The annual San Francisco Fringe Festival returns to the Exit Theatre for a 28th year with an eclectic mix of memoir, magic, music and movement on three small stages from Sept. 5-14.
Challenged by production costs, complicated site procurement, and a problematical performance space, West Edge Opera Festival 2019 can still be called a success.
The arrival of farce and slapstick on Bay Area boards seems particularly well-timed for our historical moment.
Provocative, poignant, funny and fleet, "Cry It Out" is a refreshing work of just-slightly-heightened social realism.
Audiences attending "House of Joy," opening at the California Shakespeare Theater this week, can expect swashbuckling action, eye-pleasing pageantry and old-time theatrical thrills.
For comedian Marga Gomez, coming to queer comedy happened at an early age. So it only made sense to put together her own type of live comedy series. "Who's Your Mami?" comedy is coming to Brava Theater Center's Cabaret.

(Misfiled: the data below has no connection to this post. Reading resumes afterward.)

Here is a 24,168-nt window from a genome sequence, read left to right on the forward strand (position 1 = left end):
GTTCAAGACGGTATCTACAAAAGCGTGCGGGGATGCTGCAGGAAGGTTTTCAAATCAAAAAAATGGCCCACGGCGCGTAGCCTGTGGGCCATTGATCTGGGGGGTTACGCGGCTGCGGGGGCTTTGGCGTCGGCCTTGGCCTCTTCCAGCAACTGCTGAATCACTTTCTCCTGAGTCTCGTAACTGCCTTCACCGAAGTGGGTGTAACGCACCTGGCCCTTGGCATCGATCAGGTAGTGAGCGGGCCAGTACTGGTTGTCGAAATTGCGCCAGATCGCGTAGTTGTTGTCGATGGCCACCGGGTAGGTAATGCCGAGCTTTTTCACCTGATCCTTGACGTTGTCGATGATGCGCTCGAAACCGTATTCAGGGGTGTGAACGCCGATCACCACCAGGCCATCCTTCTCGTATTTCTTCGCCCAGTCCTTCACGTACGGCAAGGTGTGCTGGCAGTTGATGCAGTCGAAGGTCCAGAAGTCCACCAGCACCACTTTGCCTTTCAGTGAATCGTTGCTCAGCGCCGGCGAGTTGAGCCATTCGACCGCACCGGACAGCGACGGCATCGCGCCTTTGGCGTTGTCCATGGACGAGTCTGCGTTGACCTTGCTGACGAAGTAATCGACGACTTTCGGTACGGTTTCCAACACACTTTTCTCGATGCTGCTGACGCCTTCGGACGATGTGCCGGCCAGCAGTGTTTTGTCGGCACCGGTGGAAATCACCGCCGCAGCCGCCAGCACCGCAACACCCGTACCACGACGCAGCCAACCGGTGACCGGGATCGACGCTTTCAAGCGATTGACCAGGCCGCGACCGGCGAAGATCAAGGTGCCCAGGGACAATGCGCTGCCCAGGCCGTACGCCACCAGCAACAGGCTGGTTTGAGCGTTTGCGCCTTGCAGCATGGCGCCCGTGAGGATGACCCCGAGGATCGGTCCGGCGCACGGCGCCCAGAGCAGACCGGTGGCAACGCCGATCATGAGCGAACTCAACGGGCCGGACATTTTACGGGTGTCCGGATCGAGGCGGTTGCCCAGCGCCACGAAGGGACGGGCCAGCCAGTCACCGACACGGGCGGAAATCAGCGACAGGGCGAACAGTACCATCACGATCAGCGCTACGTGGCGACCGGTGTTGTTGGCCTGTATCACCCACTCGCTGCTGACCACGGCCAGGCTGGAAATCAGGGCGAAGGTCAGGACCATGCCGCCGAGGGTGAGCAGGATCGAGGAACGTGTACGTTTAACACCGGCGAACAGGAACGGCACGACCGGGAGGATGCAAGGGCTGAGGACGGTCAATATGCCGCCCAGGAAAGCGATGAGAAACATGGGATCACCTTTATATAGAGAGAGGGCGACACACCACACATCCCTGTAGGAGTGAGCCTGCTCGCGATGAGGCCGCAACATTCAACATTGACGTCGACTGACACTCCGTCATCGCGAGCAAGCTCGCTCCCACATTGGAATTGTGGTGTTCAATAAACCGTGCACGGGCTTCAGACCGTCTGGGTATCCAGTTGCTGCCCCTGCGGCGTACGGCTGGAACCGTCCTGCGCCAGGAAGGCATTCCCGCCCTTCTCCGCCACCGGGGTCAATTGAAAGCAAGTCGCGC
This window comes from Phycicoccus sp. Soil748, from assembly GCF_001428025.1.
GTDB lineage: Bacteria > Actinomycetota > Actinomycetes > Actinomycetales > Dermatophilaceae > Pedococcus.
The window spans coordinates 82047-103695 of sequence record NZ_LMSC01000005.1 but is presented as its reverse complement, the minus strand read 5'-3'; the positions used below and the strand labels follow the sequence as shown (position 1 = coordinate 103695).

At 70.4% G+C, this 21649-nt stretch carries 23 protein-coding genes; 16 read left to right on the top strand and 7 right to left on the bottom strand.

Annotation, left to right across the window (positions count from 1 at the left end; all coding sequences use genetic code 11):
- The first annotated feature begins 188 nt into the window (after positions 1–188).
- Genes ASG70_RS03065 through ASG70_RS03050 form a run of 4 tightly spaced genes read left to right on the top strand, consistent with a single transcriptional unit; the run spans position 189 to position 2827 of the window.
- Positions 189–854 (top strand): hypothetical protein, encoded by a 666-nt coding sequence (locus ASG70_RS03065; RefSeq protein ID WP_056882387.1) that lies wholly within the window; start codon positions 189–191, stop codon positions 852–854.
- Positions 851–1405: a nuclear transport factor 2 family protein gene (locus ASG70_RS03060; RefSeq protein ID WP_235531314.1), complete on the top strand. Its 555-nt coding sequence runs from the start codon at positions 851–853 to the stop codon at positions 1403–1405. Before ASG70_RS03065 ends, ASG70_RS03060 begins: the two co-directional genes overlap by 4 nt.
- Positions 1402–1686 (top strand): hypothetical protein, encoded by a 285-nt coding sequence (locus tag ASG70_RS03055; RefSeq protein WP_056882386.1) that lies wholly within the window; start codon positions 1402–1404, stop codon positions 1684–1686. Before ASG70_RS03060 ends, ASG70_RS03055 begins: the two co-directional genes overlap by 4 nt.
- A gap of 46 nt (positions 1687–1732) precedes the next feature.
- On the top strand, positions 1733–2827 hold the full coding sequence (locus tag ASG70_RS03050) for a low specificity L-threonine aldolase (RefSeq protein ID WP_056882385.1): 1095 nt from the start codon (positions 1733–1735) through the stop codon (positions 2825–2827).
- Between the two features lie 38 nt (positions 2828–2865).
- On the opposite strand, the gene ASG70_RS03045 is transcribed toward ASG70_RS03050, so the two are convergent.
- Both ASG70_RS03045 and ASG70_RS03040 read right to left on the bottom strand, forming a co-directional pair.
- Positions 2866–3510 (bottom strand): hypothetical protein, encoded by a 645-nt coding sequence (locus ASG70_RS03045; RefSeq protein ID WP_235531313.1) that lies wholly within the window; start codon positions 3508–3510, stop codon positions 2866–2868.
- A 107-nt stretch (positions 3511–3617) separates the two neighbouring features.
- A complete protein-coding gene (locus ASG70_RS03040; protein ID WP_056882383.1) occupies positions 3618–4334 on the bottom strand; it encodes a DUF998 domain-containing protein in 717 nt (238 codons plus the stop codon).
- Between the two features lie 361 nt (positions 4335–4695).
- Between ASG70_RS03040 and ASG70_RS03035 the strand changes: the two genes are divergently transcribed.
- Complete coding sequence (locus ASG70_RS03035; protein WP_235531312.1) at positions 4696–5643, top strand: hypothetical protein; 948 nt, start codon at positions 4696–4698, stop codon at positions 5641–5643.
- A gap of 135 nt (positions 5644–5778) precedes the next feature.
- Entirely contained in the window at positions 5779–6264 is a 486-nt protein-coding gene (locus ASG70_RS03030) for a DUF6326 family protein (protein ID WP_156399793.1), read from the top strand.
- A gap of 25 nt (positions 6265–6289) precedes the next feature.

When Tony Yazbeck takes the stage at Feinstein's at the Nikko on Aug. 15 & 16, you'll get the expected singing and storytelling, but you'll also get tap-dancing, a craft infrequently plied on the small-to-non-existent stages of cabaret venues.
The opening-night film for the 39th San Francisco Jewish Film Festival lit up the Castro Theatre screen last Thursday night.
In "Kill Move Paradise," directed here by Darryl V. Jones, playwright James Ijames emphasizes the commonalities of his four protagonists more than their differences.
"Cabaret" is one of those shows that just won't go away. Nor should it.
I'd already been grinning for a good 10 minutes when the cast of Bay Area Musicals' joyful production of "Hairspray" launched into the civic swoon of their opening anthem, "Good Morning Baltimore."
"I'm of the school 'Write what you know.' You can educate yourself, but the best writing usually comes from the heart," says playwright Terrence McNally.